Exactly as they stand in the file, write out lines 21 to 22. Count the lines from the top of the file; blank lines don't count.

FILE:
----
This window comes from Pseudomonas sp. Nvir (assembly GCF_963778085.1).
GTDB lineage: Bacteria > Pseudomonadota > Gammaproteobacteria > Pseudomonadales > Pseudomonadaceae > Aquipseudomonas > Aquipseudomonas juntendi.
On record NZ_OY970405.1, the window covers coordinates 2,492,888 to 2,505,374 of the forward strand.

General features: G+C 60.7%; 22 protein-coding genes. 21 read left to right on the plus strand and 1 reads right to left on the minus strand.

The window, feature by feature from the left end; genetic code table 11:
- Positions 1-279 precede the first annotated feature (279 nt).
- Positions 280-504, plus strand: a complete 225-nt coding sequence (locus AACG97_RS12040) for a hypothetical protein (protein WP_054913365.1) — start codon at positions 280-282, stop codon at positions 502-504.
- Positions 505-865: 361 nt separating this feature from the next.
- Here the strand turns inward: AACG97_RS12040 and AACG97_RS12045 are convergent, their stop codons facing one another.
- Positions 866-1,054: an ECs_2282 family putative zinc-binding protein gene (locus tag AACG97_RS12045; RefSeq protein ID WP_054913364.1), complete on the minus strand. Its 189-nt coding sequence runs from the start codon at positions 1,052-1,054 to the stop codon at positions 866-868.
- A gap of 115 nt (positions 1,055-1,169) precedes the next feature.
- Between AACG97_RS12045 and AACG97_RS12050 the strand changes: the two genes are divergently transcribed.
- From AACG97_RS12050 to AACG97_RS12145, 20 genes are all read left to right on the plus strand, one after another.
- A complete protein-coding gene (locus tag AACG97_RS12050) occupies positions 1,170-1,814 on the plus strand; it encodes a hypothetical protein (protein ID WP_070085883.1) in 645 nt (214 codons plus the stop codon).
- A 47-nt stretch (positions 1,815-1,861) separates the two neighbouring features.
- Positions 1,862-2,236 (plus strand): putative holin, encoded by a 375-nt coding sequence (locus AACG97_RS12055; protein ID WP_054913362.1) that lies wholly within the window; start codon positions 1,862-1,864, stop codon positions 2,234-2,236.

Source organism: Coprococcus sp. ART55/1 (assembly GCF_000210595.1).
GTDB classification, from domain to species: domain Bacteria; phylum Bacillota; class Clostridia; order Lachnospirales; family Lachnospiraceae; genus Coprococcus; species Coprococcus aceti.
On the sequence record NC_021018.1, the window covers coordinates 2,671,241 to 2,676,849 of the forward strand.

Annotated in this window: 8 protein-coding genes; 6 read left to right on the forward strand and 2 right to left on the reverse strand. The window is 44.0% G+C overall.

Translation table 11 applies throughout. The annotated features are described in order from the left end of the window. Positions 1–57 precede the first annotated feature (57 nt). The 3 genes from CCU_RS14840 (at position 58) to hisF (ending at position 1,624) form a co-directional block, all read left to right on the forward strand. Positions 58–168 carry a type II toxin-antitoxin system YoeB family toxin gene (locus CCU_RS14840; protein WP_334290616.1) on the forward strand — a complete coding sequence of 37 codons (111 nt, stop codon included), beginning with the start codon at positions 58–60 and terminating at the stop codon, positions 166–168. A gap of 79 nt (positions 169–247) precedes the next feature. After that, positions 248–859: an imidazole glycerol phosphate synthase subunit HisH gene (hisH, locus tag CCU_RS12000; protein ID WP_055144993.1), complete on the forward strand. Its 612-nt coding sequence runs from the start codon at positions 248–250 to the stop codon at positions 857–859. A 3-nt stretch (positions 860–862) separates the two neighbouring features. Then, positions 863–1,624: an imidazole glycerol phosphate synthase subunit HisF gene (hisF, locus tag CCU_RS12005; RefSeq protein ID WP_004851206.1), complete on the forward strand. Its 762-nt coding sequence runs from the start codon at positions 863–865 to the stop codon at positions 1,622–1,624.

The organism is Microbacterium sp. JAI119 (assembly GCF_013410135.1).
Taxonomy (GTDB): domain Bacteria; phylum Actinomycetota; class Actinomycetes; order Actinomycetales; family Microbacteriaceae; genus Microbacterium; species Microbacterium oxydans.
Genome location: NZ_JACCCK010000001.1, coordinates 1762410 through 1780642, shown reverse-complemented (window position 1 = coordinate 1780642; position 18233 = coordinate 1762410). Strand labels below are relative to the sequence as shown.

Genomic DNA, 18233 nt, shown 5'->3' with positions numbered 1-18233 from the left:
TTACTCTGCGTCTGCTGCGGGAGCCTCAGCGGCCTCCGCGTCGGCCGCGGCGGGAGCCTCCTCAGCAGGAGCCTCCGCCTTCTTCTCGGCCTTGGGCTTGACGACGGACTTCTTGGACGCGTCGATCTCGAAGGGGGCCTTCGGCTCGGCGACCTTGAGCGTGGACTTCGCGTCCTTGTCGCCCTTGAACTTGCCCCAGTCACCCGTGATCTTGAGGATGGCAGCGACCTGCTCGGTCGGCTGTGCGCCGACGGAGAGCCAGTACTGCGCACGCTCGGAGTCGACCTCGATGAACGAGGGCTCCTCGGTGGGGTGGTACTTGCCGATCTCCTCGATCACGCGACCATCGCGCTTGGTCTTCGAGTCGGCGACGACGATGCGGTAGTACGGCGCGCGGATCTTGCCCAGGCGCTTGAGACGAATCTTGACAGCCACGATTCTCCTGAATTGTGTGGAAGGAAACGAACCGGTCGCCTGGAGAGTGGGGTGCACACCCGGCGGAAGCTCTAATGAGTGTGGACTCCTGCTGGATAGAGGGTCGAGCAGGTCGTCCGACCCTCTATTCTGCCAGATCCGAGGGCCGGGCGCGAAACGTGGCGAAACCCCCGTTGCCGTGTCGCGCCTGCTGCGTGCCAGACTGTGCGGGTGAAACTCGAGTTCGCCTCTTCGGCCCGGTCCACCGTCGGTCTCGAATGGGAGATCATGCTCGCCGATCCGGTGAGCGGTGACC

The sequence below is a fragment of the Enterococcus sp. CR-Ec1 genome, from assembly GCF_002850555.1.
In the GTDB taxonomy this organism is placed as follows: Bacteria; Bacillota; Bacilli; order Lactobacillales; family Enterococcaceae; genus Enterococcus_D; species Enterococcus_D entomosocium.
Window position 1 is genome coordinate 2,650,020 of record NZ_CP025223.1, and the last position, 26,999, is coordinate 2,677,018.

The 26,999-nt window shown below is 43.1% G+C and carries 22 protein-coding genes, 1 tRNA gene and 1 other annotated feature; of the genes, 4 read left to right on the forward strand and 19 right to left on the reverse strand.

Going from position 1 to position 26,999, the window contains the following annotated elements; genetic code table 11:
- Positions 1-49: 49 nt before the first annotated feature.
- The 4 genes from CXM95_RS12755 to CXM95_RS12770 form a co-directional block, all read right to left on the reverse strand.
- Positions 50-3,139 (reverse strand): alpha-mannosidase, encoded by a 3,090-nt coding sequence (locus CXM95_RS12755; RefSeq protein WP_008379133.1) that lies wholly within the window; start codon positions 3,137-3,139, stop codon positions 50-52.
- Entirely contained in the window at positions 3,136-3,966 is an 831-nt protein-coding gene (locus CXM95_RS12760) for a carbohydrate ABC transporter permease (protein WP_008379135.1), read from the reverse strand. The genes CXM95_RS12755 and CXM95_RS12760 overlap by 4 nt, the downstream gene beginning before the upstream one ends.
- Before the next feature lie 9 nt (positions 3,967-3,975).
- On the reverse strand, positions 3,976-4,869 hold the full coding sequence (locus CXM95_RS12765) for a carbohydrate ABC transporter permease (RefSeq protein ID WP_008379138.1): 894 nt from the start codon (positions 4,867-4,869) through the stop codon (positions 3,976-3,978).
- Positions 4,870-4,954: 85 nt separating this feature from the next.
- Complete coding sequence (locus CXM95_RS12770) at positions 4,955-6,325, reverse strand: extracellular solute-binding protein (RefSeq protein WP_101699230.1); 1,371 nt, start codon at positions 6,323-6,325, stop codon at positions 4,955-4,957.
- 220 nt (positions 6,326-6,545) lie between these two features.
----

Translation table 11 applies throughout. The annotated features are described in order from the left end of the window. Positions 1–57 precede the first annotated feature (57 nt). The 3 genes from CCU_RS14840 (at position 58) to hisF (ending at position 1,624) form a co-directional block, all read left to right on the forward strand. Positions 58–168 carry a type II toxin-antitoxin system YoeB family toxin gene (locus CCU_RS14840; protein WP_334290616.1) on the forward strand — a complete coding sequence of 37 codons (111 nt, stop codon included), beginning with the start codon at positions 58–60 and terminating at the stop codon, positions 166–168. A gap of 79 nt (positions 169–247) precedes the next feature. After that, positions 248–859: an imidazole glycerol phosphate synthase subunit HisH gene (hisH, locus tag CCU_RS12000; protein ID WP_055144993.1), complete on the forward strand. Its 612-nt coding sequence runs from the start codon at positions 248–250 to the stop codon at positions 857–859. A 3-nt stretch (positions 860–862) separates the two neighbouring features. Then, positions 863–1,624: an imidazole glycerol phosphate synthase subunit HisF gene (hisF, locus tag CCU_RS12005; RefSeq protein ID WP_004851206.1), complete on the forward strand. Its 762-nt coding sequence runs from the start codon at positions 863–865 to the stop codon at positions 1,622–1,624.

The organism is Microbacterium sp. JAI119 (assembly GCF_013410135.1).